Among the 725 patients infected for more than 10 years, 29.9% were homosexual men, 29.5% were intravenous drug users, and 30.3% were heterosexuals. They included 101 ‘HIV controllers’ (0.22% of the 46 880 patients), of whom 69 were ‘elite controllers’.
The characteristics of the four groups are described in the Table 1, along with the characteristics of the 903 asymptomatic antiretroviral-naive patients. Median age at HIV diagnosis was 28 years in all four groups. In the immunologically defined groups, whatever the duration of HIV infection, about 70% of the patients were men, 40% were homosexual men, 24% were intravenous drug users, and 30% were heterosexuals. In the virologically defined group, 60% of the patients were men, 11% were homosexual men, more than 40% were intravenous drug users, and about 30% were heterosexuals. When multivariate logistic regression was used to identify the independent factors associated with belonging to the different groups, the only statistically significant factor was the CD4 nadir for the immunologically defined groups and the maximum viral load for the virologically defined groups.
As expected, the median CD4 cell nadir was higher in the immunologically defined groups (600 and 670/μl) than in the virologically defined groups (450 and 484/μl). Plasma HIV RNA levels were slightly higher in the immunologically defined groups than in the virologically defined groups. The median HIV RNA level in 2005 was 2149 copies/ml in LTNP patients and 168 copies/ml in elite LTNP patients. CD8 cell counts were available for about three-quarters of the patients. The CD4/CD8 ratio was above 1 in more than 40% of the elite LTNP patients, HIV controllers, and elite controllers, but in only 29.9% of LTNP patients and in 11.5% of the 903 patients.
Ten elite LTNP patients (40%) were also HIV controllers and eight (32%) were elite controllers (Fig. 2). In 2005, 15 elite LTNP patients (60%) had a last plasma HIV RNA value above 50 copies/ml and 11 (44%) had a last value above 500 copies/ml. Among the elite controllers, 32 (46%) were LTNP and eight (12%) were elite LTNP. In 2005, 18 (26%) of the elite controllers had a last CD4 cell count below 500/μl.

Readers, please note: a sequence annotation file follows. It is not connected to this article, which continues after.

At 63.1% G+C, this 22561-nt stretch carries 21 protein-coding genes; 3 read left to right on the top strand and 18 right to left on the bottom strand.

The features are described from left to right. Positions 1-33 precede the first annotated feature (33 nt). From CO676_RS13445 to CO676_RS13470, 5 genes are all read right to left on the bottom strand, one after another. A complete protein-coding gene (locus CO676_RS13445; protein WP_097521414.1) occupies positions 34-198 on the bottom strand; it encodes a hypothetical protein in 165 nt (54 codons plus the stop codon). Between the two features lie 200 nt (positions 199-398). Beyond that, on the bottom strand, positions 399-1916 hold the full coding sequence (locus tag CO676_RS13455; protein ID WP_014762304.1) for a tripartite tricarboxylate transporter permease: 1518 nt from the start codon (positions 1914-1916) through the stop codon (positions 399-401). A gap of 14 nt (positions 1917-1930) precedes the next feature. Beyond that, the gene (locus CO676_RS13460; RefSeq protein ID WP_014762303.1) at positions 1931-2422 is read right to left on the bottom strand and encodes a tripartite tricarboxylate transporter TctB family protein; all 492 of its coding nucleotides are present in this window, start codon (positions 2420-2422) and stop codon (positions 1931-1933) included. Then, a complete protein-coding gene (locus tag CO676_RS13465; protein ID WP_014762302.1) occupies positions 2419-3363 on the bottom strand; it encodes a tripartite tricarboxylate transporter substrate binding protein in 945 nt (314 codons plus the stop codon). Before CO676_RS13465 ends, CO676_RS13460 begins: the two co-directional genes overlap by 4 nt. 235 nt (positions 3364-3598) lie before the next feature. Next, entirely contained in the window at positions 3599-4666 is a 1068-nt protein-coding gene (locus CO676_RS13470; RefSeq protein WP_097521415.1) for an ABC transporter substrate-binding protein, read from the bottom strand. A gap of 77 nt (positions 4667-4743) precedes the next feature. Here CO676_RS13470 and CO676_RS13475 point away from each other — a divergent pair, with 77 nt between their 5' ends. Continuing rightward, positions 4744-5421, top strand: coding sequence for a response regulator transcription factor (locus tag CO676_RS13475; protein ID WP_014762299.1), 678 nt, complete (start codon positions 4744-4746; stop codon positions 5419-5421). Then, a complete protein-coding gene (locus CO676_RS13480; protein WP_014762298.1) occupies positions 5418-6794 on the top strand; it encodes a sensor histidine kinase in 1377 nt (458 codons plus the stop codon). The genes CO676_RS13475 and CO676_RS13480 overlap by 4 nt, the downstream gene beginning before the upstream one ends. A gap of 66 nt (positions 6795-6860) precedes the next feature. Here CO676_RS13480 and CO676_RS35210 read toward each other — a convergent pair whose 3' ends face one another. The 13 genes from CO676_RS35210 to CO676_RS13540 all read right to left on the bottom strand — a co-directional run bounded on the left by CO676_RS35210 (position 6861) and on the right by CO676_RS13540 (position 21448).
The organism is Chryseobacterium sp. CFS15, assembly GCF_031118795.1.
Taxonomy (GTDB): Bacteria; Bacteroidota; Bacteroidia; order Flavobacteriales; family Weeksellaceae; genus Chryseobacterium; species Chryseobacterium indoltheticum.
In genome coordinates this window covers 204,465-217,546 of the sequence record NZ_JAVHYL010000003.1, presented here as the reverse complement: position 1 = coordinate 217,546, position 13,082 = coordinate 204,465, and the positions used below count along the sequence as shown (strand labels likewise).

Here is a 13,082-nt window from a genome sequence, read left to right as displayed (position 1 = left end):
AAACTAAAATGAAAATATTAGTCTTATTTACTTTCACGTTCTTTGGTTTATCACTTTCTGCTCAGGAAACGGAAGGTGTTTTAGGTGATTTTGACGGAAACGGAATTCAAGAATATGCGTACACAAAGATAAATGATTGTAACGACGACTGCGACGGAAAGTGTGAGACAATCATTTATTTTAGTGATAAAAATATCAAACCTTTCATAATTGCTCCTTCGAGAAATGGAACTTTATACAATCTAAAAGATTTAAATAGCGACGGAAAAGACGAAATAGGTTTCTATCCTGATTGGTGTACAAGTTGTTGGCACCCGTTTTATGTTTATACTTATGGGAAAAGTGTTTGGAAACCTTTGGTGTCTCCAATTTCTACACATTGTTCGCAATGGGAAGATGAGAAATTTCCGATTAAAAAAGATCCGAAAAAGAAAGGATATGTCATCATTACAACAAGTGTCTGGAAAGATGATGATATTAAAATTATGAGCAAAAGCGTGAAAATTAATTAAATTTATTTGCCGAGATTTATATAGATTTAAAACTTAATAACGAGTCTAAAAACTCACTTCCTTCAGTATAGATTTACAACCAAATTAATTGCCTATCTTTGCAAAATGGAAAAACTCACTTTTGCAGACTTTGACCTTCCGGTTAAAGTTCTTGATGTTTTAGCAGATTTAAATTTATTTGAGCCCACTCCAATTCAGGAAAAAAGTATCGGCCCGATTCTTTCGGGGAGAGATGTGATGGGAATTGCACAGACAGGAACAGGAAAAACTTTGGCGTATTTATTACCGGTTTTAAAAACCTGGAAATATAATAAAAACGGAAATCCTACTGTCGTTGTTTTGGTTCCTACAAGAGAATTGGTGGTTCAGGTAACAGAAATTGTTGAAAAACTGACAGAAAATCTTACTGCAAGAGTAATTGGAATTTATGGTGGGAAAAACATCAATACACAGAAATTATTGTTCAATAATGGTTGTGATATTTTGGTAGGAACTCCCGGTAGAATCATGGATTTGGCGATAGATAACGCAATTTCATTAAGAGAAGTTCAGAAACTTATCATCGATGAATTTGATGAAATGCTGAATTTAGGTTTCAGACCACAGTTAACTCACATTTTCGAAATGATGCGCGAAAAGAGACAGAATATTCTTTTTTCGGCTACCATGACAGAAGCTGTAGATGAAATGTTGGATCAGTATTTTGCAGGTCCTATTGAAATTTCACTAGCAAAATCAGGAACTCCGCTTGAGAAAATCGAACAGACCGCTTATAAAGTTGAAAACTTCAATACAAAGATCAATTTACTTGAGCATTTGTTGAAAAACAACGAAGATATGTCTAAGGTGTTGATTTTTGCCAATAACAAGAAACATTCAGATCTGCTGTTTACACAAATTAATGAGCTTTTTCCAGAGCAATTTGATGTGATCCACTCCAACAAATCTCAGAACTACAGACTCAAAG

The present study, based on one of the largest existing prospective cohorts of HIV-infected patients (more than 110 000 patients belonging to various transmission groups), confirms the very low prevalence (<0.5%) of LTNP, elite LTNP, HIV controller, and elite controller patients. This confirms previous findings [1,2,10], although the estimated prevalence was lower in our study, probably owing to the use of different definitions and/or denominators. Indeed, estimates of the prevalence of these different phenotypes are highly dependent both on the history of HIV epidemics and on changes in ART practices and indications. Among the criteria used for initial patient selection in our study (HIV infection ≥8 years, at least three plasma HIV RNA and CD4 cell values, no clinical signs or symptoms, and no ART), treatment-naive status was by far the most selective. Only 4.7% of the 19 390 asymptomatic patients who had been infected for more than 8 years and who had available CD4 cell and HIV RNA values were still antiretroviral-naive. These patients represented 1.9% of the initial 46 880 patients.
Patients belonging to all transmission groups can remain asymptomatic and antiretroviral-naive. However, patients differed markedly depending on whether they were identified on the basis of immunologic parameters (LTNP and elite LTNP patients) or viral parameters (HIV/elite controllers). About 40% of the immunologically defined patients were homosexuals and one-quarter were intravenous drug users, whereas in the virologically defined group less than 15% of patients were homosexuals and 40% were drug users. There is no clear explanation for this difference. It might be due to the patient selection process, which included the use of ART. Indeed, many studies have shown that, relative to other transmission groups, homosexual patients are more likely to seek and to receive ART and that they start treatment at higher CD4 cell counts; in contrast, intravenous drug users are more likely to have delayed access to care [11–13]. The difference might also be due to a higher likelihood of superinfection among homosexual patients who continue at-risk sexual practices .